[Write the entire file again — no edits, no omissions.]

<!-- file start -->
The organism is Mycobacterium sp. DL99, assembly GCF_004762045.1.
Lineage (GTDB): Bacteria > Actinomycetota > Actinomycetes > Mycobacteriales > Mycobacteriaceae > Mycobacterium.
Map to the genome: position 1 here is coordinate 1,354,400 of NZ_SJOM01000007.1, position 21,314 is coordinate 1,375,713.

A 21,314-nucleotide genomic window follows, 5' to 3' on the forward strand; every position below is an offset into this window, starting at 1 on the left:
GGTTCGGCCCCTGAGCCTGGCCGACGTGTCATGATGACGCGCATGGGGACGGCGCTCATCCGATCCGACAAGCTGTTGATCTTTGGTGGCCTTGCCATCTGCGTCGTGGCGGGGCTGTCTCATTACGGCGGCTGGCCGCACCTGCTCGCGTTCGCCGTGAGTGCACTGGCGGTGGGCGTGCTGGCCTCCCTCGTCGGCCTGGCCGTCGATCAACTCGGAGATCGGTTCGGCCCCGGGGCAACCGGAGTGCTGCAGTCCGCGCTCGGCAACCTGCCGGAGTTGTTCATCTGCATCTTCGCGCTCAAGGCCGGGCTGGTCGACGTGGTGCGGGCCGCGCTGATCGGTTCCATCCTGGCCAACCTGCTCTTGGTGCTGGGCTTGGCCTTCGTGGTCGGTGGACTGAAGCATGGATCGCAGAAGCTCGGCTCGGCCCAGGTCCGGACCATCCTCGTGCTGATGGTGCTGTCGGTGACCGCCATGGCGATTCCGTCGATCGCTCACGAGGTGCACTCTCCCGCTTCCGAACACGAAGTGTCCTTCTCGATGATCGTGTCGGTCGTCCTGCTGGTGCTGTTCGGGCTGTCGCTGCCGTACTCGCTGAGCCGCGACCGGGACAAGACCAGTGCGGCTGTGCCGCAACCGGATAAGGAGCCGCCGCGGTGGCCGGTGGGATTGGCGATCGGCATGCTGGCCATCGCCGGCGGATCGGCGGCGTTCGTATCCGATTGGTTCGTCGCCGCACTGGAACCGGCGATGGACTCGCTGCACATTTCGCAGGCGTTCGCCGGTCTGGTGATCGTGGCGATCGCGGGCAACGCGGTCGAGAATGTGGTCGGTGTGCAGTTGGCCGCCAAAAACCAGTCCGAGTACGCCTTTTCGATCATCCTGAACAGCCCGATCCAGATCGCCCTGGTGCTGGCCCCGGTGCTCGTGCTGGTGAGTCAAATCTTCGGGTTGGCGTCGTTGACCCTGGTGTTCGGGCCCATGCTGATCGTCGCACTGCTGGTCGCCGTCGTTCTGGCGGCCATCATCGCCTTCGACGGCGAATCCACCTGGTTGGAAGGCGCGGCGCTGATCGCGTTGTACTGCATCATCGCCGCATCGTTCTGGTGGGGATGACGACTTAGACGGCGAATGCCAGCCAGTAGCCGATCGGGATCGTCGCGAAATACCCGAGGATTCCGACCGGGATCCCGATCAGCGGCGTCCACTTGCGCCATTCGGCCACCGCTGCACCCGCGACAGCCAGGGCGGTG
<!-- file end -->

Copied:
The organism is Mycobacterium sp. DL99, assembly GCF_004762045.1.
Lineage (GTDB): Bacteria > Actinomycetota > Actinomycetes > Mycobacteriales > Mycobacteriaceae > Mycobacterium.
Map to the genome: position 1 here is coordinate 1,354,400 of NZ_SJOM01000007.1, position 21,314 is coordinate 1,375,713.

A 21,314-nucleotide genomic window follows, 5' to 3' on the forward strand; every position below is an offset into this window, starting at 1 on the left:
GGTTCGGCCCCTGAGCCTGGCCGACGTGTCATGATGACGCGCATGGGGACGGCGCTCATCCGATCCGACAAGCTGTTGATCTTTGGTGGCCTTGCCATCTGCGTCGTGGCGGGGCTGTCTCATTACGGCGGCTGGCCGCACCTGCTCGCGTTCGCCGTGAGTGCACTGGCGGTGGGCGTGCTGGCCTCCCTCGTCGGCCTGGCCGTCGATCAACTCGGAGATCGGTTCGGCCCCGGGGCAACCGGAGTGCTGCAGTCCGCGCTCGGCAACCTGCCGGAGTTGTTCATCTGCATCTTCGCGCTCAAGGCCGGGCTGGTCGACGTGGTGCGGGCCGCGCTGATCGGTTCCATCCTGGCCAACCTGCTCTTGGTGCTGGGCTTGGCCTTCGTGGTCGGTGGACTGAAGCATGGATCGCAGAAGCTCGGCTCGGCCCAGGTCCGGACCATCCTCGTGCTGATGGTGCTGTCGGTGACCGCCATGGCGATTCCGTCGATCGCTCACGAGGTGCACTCTCCCGCTTCCGAACACGAAGTGTCCTTCTCGATGATCGTGTCGGTCGTCCTGCTGGTGCTGTTCGGGCTGTCGCTGCCGTACTCGCTGAGCCGCGACCGGGACAAGACCAGTGCGGCTGTGCCGCAACCGGATAAGGAGCCGCCGCGGTGGCCGGTGGGATTGGCGATCGGCATGCTGGCCATCGCCGGCGGATCGGCGGCGTTCGTATCCGATTGGTTCGTCGCCGCACTGGAACCGGCGATGGACTCGCTGCACATTTCGCAGGCGTTCGCCGGTCTGGTGATCGTGGCGATCGCGGGCAACGCGGTCGAGAATGTGGTCGGTGTGCAGTTGGCCGCCAAAAACCAGTCCGAGTACGCCTTTTCGATCATCCTGAACAGCCCGATCCAGATCGCCCTGGTGCTGGCCCCGGTGCTCGTGCTGGTGAGTCAAATCTTCGGGTTGGCGTCGTTGACCCTGGTGTTCGGGCCCATGCTGATCGTCGCACTGCTGGTCGCCGTCGTTCTGGCGGCCATCATCGCCTTCGACGGCGAATCCACCTGGTTGGAAGGCGCGGCGCTGATCGCGTTGTACTGCATCATCGCCGCATCGTTCTGGTGGGGATGACGACTTAGACGGCGAATGCCAGCCAGTAGCCGATCGGGATCGTCGCGAAATACCCGAGGATTCCGACCGGGATCCCGATCAGCGGCGTCCACTTGCGCCATTCGGCCACCGCTGCACCCGCGACAGCCAGGGCGGTG